The maker of Marlboro cigarettes agreed Friday to pay $1.25 billion to help the European Union (search) combat smuggling and counterfeiting — and to end years of legal wrangling over a black market that both sides say costs them hundreds of millions of dollars annually.

The EU's head office hailed the deal with Philip Morris International (search), the largest payment it has ever extracted from a single company, as a landmark that could be copied by other tobacco giants threatened with litigation.

"We hope it will serve as a model for other manufacturers who are willing to work with us to combat illegal trade in their products," said EU Budget Commissioner Michaele Schreyer.

The goal is to wipe out illegal sales of black market cigarettes — sometimes genuine but these days usually counterfeit — that deprive manufacturers of sales and governments of tax revenue while generating profits for organized crime or even terror groups.

Philip Morris, a unit of Altria Group (MO), estimates 1 to 2 percent of the 232 billion cigarettes sold with its brands across the 25-nation EU each year are counterfeit.

While the EU agrees that fake cigarettes today are the main problem, and getting worse, its case began in the 1990s over the real article.

The EU alleged Philip Morris and other tobacco companies intentionally oversupplied low-tax markets with Marlboros and other brands so the surplus could be smuggled into countries with higher taxes and sold cheaply on the streets.

Three lawsuits filed by the EU in U.S. courts were dismissed on technical grounds, but a U.S. appeals court gave the EU a green light in January to file a new one based on money laundering laws. Philip Morris, meanwhile, countersued in a European court.

As part of the agreement, all litigation is resolved.

Schreyer conceded that smuggling of genuine Philip Morris cigarettes had been "greatly reduced" over the last few years. She refused to call Friday's deal a settlement or to characterize the payment as a fine for past behavior by Philip Morris.

The agreement includes no admission of liability or wrongdoing, EU officials said.

"The bottom line is and the most important thing is that we turned that page," Philip Morris International president Andre Calantzopoulos said, declining to address the merits of the EU's case. "This is an agreement about looking forward."

Philip Morris International, a unit of U.S. tobacco and food giant Altria Group Inc., will make the payments over 12 years, with half coming in the first three years.

The money will go to the EU budget and the 10 countries that joined the EU's lawsuit against the company: Belgium, Finland, France, Germany, Greece, Italy, Luxembourg, the Netherlands, Portugal and Spain. Other EU countries may join later.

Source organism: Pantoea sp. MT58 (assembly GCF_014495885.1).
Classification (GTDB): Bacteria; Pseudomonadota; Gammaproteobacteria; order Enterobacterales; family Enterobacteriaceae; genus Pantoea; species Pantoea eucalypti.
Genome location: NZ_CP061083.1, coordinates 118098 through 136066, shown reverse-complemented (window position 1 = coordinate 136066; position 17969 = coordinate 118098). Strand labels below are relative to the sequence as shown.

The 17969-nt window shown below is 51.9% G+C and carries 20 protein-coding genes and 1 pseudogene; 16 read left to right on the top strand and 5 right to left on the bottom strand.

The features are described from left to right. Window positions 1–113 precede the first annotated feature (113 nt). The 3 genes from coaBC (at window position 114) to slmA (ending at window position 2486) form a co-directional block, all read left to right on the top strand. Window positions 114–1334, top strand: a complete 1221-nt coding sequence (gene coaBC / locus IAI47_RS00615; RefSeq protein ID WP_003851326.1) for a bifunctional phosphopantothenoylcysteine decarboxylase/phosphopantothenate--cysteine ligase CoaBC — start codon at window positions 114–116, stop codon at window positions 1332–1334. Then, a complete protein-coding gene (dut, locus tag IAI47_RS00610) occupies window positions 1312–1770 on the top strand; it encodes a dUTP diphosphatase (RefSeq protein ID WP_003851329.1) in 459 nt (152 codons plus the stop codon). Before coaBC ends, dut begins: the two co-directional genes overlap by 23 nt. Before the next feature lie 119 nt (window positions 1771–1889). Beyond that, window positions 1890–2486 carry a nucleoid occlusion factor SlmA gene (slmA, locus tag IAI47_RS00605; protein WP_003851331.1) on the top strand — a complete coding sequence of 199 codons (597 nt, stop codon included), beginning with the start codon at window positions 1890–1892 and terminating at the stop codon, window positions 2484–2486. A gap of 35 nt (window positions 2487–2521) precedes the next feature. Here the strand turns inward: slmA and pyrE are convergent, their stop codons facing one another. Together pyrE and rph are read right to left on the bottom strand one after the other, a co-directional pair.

The EU portion is slated to beef up the anti-fraud office in Brussels, but EU officials said it would be up to national capitals to decide exactly how they spend their share of the pie, which has yet to be worked out.

The agreement also requires Philip Morris to pay more "in the event of future seizures in the (EU) of its genuine products above defined quantities."

To prevent that, Philip Morris agreed to make it harder for smugglers to ship cigarettes out of the country for which they were intended, including ensuring sales volumes are "commensurate with legitimate market demand." It also will fortify procedures for tracking its products, including adding indicators on certain packaging.

Both sides also pledged to work together to identify the source of counterfeit cigarettes and interrupt production as well.

Last year, 20 million counterfeit Marlboro cigarettes were confiscated and destroyed in Kosovo alone. Groups ranging from Vietnamese gangs in eastern Germany to paramilitaries in Northern Ireland have profited from the lucrative trade, law enforcement officials say.

The problem is not unique to Europe. Federal authorities arrested 10 people in five states last February for smuggling more than 100 million fake cigarettes from Asia into the United States.

In 2002, the EU sued R.J. Reynolds Tobacco Co. (RJR) in federal court in New York, accusing the maker of Camel and Winston cigarettes of working with organized crime and terror organizations and laundering the profits through New York banks.

A message left at R.J. Reynolds in Winston-Salem, N.C., was not immediately returned. A Geneva-based spokesman for Japan Tobacco Inc., which acquired R.J. Reynolds' international tobacco operations in 1999, said his company would study the deal.

Spokesman Guy Cote added JTI shared the concern over smuggling and counterfeits. "We all have the same problem," he said. "It's sure that we have a commercial interest in this question."

In morning trading on the New York Stock Exchange, shares of Altria Group were up 58 cents at $49.98 while RJR shares rose 38 cents to $65.98.